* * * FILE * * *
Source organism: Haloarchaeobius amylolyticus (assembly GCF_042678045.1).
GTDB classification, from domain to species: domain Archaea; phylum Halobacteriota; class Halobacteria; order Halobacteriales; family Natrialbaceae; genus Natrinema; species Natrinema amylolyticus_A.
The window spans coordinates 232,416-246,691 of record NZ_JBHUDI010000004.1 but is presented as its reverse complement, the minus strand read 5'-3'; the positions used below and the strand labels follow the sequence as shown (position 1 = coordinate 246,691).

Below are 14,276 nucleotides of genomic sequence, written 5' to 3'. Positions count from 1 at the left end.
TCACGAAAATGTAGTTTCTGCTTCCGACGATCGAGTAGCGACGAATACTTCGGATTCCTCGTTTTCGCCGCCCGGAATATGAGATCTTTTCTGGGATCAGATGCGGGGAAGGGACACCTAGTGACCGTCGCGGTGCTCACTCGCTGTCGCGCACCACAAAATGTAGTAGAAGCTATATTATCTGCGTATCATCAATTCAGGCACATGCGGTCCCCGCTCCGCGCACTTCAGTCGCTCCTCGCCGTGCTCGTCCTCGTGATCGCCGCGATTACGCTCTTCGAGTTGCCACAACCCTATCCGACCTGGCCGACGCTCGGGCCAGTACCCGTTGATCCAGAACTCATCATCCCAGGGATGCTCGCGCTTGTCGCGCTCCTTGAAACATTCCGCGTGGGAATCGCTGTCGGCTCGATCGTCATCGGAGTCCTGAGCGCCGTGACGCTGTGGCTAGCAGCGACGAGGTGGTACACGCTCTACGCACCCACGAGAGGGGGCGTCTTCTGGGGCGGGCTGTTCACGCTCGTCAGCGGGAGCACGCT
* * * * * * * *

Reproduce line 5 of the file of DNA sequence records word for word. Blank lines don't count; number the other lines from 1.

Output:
TCACGAAAATGTAGTTTCTGCTTCCGACGATCGAGTAGCGACGAATACTTCGGATTCCTCGTTTTCGCCGCCCGGAATATGAGATCTTTTCTGGGATCAGATGCGGGGAAGGGACACCTAGTGACCGTCGCGGTGCTCACTCGCTGTCGCGCACCACAAAATGTAGTAGAAGCTATATTATCTGCGTATCATCAATTCAGGCACATGCGGTCCCCGCTCCGCGCACTTCAGTCGCTCCTCGCCGTGCTCGTCCTCGTGATCGCCGCGATTACGCTCTTCGAGTTGCCACAACCCTATCCGACCTGGCCGACGCTCGGGCCAGTACCCGTTGATCCAGAACTCATCATCCCAGGGATGCTCGCGCTTGTCGCGCTCCTTGAAACATTCCGCGTGGGAATCGCTGTCGGCTCGATCGTCATCGGAGTCCTGAGCGCCGTGACGCTGTGGCTAGCAGCGACGAGGTGGTACACGCTCTACGCACCCACGAGAGGGGGCGTCTTCTGGGGCGGGCTGTTCACGCTCGTCAGCGGGAGCACGCT